A storm is raging outside as I type this, thunder and lightning crashing closer and closer to my house. It somehow makes me feel more at peace.

A Few Notes on Weakness

This is moreso a follow-up to my post Falling Apart, Coming Back Together that I had been meaning to write, plus a supplement to my more recent Past, Patterns, and Keeping Silent.

To help me begin, I’m going to bring up Phil’s comment in the former post, in which he brings up some very good points. In order to help me compile just what I’m trying to say however, I’ll start off by saying that I too have chronic illness–in fact it was the onset of this chronic illness that tipped the scales when it came to my shamanic practice. I had leanings most of my life, but it was in 2005 when this thing hit, that the dam really burst open for me. I still have it. No amount of discipline, praying or “mind over matter” will ever make it go away. It’s here, and here to stay for the rest of my life. This doesn’t make me weak, or inadequate, and certainly not incapable of performing the duties in the path I walk. I walk a more ordeal-oriented path as a result–but this wasn’t my choice. Psychological scars also are present, and there are things, mentally and physically, that I will never “get over”.

Or, to put it this way: Certain things never will be gotten over–and no one should ever expect you to.

Sometimes it is only in the presence of injury, disease and related hardship that true knowledge can fully blossom.

In fact, this is one of the reasons why I always detested and despised the New Age drek The Secret or the Christian Purpose Driven Life, or otherwise related ‘name-it-and-claim-it’ philosophies. No matter how skilled a magician you are, or how hard you pray or how disciplined you are…shit happens. It just happens. It’s what you do with that shit, what you transmute it into, that matters.

Phil’s quote in his one reply was quite handy in this:

This is where the idea of lycanthropy as a disease can be useful. If you let it control you, and it is the master, that’s the bad situation where you have amnesiac werewolves who go on killing sprees. If you can control it, and use it most productively, let the beast out when it needs to get out and so forth, then that’s a position of true power and mastery, and it doesn’t involve squelching it or conquering it, or getting rid of that disease either (which is something one rarely sees in films and such…).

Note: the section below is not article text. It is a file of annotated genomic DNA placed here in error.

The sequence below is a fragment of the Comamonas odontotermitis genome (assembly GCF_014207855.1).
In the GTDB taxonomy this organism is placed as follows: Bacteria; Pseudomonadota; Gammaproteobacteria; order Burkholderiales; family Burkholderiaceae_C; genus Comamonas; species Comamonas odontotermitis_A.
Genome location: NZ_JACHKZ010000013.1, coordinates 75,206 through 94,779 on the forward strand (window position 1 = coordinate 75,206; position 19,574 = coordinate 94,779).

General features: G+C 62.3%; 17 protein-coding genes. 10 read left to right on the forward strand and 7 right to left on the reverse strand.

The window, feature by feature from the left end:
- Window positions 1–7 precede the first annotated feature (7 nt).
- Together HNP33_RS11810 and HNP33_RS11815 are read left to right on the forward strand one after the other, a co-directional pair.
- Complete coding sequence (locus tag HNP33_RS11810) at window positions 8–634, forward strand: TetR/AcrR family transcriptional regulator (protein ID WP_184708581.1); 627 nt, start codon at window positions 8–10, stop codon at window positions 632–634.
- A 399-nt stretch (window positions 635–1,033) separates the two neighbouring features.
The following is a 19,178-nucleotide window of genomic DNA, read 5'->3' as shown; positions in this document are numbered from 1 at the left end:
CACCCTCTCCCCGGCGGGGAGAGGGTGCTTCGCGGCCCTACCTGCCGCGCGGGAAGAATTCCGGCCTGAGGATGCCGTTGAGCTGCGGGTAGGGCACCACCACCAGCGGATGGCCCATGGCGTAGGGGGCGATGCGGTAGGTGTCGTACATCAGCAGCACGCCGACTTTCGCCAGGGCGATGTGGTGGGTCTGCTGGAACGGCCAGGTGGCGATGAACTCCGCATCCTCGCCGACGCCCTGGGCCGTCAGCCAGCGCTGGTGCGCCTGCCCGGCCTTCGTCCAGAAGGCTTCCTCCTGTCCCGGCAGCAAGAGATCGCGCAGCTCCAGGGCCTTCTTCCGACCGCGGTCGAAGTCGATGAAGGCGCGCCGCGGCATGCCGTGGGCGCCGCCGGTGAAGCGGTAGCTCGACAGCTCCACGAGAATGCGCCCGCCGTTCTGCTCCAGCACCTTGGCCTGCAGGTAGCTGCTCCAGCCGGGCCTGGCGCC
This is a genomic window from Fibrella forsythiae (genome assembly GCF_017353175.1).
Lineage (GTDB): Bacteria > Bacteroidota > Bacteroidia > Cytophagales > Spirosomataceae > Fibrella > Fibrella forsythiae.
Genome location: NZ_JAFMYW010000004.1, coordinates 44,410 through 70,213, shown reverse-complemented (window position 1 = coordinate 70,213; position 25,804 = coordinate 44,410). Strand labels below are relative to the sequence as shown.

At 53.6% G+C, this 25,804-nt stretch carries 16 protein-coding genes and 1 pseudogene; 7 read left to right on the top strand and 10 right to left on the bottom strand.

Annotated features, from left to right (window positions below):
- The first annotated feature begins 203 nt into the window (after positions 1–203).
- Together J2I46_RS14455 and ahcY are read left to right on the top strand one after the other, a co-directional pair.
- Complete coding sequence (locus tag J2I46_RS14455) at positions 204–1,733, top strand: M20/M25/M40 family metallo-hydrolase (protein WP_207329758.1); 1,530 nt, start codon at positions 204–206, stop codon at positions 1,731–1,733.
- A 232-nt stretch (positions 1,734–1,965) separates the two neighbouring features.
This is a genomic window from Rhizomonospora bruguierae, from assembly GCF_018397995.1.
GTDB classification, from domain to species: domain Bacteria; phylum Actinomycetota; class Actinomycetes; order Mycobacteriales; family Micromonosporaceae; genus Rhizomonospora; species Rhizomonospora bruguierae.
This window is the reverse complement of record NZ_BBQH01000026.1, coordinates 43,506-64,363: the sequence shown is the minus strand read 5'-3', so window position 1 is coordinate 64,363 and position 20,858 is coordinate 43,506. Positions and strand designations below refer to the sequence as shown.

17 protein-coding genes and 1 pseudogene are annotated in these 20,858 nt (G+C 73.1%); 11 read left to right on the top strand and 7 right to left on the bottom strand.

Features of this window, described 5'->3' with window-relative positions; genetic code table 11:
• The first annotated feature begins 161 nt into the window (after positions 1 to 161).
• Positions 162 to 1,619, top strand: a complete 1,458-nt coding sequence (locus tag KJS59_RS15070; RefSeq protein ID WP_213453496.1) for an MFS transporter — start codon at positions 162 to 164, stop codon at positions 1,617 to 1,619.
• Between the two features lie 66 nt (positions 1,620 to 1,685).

Of course you can apply this to a wide variety of ailments, but the general idea is there. And I think, for the moment, I’ll leave you all to ruminate over that, because my ability to form intelligent words right now is drastically flagging at the moment.

Shells, and other things

March 23, 2009 Leave a comment

The Symbolism of the Cowrie Shell

I visited the coast this weekend, trying to get away from some of the stress of home. Amidst the tacky, tourist-trap gift shops, one could find many stores selling a wide variety of seashells and other related things from the ocean. I developed an intense attraction and desire to pick up cowry shells, and ended up coming home with a whole big bag of them, mostly cypraea moneta and cypraea annulus. Now, I aware of the basic nature by which cowries were appreciated by the Egyptians, and I had planned on picking up a few for my practices. As it turns out, I find that cowries have so many other meanings, associations and uses–some of which I find rather synchronistic and fortuitous to parts of my current situation.

Ah, the interesting things in life.

In any case, I plan on updating a little more on my trip, because a close encounter with feral ponies has served to remind me of certain thoughts on totemism I wish to express. I’d also like to address some good points and some thoughts that a few others made in my last post at some point.